LAU’s Cats: Beneficial and Harmful for Students’ Health

LAU-Orme Grey. photo taken by Sally Farhat on March 10, 2017.

Cats play a major role in improving both students’ health and their psychological well-being through decreasing anxiety. Yet, they do also affect them negatively under certain conditions.

On students’ health level, cats play a major role in healing and preventing various illnesses.

According to a study released by Care2, cats’ purr creates vibrations within a range of 20–140 Hz and these vibrations are known to be medically healing to-and play a role in preventing many illnesses.

Being around cats, helps in boosting one’s immune system through improving immune functions. Thus, allowing the prevention or the disposal of various sicknesses.

As mentioned by Future Medica, cats know when a person is sick so they come and provide this person with the comfort he needs to get better through boosting his immune system.

student enjoying the cat’s company. photo taken by Sally Farhat on March 3, 2017.

Many other health benefits accompany being around cats or petting cats as mentioned by Furr times such as reducing blood pressure and heart rate.

LAU students enjoying cat’s company. Upper Gate. photo taken by Sally Farhat on March 10, 2017.

In addition to the medical benefits of being around cats, many psychological benefits also accompany this phenomenon.

Cats play a major role in improving students’ psychology through decreasing depression, anxiety and creating a positive mood.

According to Samira Istfan Dabbous, a psychology professor at the Lebanese American University, cats on campus are extremely beneficial for the psychological health of students.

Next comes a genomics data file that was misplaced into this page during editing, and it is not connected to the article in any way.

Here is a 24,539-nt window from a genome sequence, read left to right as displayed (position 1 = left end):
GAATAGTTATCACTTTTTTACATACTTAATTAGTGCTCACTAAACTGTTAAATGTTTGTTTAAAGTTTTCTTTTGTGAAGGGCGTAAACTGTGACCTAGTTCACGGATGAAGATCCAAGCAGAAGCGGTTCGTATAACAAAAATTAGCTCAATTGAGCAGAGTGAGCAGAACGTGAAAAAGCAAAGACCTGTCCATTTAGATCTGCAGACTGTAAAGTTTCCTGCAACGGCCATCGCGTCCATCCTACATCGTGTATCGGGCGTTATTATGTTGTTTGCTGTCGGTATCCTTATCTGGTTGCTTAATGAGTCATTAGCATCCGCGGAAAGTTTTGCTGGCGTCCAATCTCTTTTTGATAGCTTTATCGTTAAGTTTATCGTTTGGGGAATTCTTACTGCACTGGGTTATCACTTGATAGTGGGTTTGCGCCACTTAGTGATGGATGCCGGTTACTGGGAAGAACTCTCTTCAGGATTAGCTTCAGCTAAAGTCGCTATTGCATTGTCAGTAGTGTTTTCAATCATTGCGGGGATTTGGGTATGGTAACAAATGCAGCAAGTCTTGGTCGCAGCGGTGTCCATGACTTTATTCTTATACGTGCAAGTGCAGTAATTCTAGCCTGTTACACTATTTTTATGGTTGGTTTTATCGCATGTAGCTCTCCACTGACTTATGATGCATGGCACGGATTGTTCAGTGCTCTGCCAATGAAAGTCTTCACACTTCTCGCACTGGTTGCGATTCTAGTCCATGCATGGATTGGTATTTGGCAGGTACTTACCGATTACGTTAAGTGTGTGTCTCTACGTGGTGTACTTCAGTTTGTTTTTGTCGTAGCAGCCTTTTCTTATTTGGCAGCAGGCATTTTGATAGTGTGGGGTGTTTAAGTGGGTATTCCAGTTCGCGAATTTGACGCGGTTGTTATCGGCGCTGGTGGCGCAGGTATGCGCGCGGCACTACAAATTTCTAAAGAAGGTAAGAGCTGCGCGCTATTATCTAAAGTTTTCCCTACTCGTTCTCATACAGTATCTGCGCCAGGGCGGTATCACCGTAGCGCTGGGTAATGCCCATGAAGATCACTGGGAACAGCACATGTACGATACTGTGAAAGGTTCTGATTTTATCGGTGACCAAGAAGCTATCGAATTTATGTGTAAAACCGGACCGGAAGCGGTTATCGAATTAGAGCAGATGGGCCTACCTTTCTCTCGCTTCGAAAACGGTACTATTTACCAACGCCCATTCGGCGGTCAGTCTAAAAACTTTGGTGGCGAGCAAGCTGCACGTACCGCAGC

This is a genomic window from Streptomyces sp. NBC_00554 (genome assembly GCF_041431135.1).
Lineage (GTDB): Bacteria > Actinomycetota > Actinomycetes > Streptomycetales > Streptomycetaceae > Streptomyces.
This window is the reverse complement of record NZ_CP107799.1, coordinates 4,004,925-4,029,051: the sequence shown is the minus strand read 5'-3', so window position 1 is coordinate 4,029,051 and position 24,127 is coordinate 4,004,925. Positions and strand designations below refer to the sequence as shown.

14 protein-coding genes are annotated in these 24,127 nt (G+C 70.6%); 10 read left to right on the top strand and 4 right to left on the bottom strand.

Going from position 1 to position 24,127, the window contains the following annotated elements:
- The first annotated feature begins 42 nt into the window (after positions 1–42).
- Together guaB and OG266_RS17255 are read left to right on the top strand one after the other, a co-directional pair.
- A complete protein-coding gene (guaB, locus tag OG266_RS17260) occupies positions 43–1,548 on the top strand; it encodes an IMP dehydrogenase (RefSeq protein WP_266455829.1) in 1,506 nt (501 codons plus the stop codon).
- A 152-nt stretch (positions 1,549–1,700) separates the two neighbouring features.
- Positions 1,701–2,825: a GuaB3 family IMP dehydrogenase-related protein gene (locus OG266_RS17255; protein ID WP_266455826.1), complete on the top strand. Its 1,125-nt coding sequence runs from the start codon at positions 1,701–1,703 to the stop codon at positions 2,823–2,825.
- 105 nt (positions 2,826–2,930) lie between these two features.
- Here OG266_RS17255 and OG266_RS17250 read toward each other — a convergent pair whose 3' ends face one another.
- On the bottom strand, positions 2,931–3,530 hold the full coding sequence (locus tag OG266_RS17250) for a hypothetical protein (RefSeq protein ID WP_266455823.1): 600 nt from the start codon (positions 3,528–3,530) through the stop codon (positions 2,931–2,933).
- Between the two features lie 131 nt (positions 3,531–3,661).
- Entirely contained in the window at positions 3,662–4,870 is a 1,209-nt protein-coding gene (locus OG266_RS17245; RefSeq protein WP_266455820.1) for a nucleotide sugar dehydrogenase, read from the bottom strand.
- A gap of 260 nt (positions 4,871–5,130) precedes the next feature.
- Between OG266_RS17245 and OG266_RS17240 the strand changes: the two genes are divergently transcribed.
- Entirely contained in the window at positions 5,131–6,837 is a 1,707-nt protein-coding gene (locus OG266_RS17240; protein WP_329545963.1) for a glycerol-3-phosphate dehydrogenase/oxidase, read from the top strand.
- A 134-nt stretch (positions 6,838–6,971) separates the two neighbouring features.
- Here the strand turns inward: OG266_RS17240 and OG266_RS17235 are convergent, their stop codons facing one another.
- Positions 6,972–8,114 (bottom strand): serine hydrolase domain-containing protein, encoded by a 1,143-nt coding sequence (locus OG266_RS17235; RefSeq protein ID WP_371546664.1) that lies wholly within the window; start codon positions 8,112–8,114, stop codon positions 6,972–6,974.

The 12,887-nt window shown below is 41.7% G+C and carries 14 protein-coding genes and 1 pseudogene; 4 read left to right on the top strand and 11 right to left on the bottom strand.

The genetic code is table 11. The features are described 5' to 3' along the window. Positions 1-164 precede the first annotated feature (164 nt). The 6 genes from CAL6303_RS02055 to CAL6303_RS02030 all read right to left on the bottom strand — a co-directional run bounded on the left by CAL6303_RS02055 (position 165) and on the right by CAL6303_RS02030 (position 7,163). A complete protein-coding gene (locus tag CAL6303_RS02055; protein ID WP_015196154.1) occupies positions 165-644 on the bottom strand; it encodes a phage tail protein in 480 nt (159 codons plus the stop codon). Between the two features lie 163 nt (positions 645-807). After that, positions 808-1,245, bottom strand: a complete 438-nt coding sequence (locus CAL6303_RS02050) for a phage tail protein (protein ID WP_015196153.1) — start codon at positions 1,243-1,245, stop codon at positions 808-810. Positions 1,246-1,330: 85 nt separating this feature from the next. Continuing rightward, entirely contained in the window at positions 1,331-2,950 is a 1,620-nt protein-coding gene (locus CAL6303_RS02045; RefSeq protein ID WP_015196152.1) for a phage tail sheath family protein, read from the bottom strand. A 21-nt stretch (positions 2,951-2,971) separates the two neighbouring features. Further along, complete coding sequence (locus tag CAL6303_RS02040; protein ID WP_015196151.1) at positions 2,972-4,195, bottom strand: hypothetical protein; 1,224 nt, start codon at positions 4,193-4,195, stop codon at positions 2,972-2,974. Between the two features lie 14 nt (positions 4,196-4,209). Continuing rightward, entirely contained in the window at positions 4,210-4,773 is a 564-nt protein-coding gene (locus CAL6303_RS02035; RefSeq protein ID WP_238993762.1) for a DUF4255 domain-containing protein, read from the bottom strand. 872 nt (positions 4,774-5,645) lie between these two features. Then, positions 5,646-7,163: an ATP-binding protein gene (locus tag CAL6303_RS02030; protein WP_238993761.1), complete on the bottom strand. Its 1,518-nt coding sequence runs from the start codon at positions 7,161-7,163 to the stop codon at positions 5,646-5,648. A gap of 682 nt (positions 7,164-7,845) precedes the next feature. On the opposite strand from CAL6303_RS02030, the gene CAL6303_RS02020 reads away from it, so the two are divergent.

“Animals reduce anxiety and stress because they release a chemical that actually works on reducing the stress,” said Dabbous.

Dabbous further mentions the benefit of campus cats in giving cat lovers the opportunity to be around them if their house does not allow owning one.

“my family totally refuses adopting or buying a cat,” said Rachid Hneineh, TV and film student at LAU. “Having cats in university is thus a way for me to make up for not having one at home.”

student (Jad Bou Assi) playing with the cat. photo taken by Sally Farhat on March 3, 2017.

Other than the stress reduction hormone that cats help humans to produce, they also trigger the release of a hormone called oxytocin that induces a feeling of trust and love.

According to Health Fitness Revolution, this feeling induced by oxytocin hormone, allows students who are facing problems that they prefer not talking about to people for various reasons such as fear of judgment, can resort to “talking” to the cats and thus feeling better.

LAU’s student (Hiba Chehab) enjoys stopping around to purr campus cats. photo taken by Sally Farhat on March 10, 2017.

Beyond all the benefits of having cats on campus, many students find the four-foot creatures slightly or majorly problematic.

On the medical level, although cats boost one’s immune system, cat feces does the opposite.

According to US News, people who contact cat feces (contact can occur through various ways such as stepping by mistake on it and later on touching your shoes while taking it off…) are prone to a disease called toxoplasmosis. This disease involves a mild flu at the beginning that might turn into a chronic one later on. The problem with this disease on a higher level is that it highly influences people with weak immune systems through affecting their mental health.

Furthermore, students with allergies might face problems with all these cats around them.

On the psychological level, cats around students with animal phobia result in increasing their anxiety according to Dabbous, PhD in psychology.

“They follow you everywhere to take your food,” said Riwan Eid, Design student at LAU who has a phobia from cats. “For me, they’re extremely annoying.”

student enjoying purring the cat. photo taken by Sally Farhat on March 3, 2017.

The new regulations issued by Raed Mohsen, Dean of Students, which includes forbidding cats from entering buildings, would probably be a solution for some of the problems associated with campus cats yet, without reducing its benefits.

On one hand, students who enjoy the company of cats will still have the opportunity to do so outside buildings. And on the other hand, students who have allergies or phobias will decrease their contact with cats with them being outside.


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